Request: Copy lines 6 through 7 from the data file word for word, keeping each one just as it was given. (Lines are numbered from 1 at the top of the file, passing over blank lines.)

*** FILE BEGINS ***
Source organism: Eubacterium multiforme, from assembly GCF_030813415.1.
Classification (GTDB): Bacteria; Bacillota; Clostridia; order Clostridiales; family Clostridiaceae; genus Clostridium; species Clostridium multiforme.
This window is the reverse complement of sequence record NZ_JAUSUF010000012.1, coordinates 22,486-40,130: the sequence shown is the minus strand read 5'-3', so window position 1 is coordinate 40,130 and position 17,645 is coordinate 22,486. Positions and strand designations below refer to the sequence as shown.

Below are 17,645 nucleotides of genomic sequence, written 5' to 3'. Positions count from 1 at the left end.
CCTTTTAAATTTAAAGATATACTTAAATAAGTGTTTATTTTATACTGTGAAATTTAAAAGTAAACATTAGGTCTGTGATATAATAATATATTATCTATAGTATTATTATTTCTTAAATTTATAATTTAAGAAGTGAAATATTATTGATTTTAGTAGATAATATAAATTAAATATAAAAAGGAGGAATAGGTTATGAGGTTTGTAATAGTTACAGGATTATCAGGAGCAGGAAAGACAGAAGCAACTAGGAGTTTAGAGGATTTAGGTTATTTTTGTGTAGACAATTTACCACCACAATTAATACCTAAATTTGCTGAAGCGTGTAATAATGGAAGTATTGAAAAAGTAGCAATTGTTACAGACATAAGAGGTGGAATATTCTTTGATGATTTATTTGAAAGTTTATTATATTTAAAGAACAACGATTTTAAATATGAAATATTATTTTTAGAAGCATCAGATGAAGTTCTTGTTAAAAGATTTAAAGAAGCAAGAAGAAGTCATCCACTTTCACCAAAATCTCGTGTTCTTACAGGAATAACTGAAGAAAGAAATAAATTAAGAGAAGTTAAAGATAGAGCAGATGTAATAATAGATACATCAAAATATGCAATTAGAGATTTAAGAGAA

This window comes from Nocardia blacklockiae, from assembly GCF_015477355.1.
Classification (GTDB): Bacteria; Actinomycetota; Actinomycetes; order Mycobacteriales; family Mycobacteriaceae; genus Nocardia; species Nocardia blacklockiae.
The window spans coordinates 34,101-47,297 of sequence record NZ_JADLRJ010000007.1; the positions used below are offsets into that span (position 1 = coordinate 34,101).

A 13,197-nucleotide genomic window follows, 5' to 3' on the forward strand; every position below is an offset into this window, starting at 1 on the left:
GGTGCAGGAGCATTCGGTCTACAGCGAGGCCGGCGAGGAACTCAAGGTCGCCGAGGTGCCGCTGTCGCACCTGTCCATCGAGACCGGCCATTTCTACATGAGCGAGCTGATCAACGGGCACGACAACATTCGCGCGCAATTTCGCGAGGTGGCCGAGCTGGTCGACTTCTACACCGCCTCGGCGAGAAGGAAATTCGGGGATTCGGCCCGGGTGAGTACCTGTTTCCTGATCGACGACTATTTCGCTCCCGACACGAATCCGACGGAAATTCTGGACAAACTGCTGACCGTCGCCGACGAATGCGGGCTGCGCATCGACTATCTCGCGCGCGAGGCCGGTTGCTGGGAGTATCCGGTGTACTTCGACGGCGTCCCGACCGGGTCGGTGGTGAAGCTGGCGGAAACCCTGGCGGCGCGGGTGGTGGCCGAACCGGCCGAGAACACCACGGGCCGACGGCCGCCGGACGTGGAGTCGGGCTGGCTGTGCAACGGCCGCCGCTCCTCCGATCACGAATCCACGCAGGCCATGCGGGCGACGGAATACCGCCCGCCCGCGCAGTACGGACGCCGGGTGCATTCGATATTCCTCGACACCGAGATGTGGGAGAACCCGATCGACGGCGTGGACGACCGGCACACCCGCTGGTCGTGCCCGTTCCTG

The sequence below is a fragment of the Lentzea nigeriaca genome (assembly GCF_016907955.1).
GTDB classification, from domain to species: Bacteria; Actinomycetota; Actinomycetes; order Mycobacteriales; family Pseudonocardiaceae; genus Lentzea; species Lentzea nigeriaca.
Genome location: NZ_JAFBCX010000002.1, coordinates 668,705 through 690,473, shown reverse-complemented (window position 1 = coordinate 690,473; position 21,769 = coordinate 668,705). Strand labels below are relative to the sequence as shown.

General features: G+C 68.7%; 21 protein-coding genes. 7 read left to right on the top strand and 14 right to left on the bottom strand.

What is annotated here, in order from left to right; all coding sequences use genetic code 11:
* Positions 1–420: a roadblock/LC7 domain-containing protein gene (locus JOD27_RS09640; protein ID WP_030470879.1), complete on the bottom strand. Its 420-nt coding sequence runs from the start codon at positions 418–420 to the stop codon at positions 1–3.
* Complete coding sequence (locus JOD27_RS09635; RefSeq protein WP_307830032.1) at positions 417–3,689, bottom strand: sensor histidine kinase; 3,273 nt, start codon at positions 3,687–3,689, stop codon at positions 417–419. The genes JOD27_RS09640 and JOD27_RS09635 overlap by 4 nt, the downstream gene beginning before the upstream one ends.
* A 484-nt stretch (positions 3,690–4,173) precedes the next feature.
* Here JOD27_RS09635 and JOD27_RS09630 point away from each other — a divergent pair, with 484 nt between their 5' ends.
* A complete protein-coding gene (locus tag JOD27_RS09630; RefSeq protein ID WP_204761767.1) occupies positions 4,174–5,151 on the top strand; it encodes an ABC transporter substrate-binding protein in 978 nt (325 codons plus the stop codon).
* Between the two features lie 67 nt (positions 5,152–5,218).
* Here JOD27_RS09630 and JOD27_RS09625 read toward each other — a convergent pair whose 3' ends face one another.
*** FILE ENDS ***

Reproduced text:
This window comes from Nocardia blacklockiae, from assembly GCF_015477355.1.
Classification (GTDB): Bacteria; Actinomycetota; Actinomycetes; order Mycobacteriales; family Mycobacteriaceae; genus Nocardia; species Nocardia blacklockiae.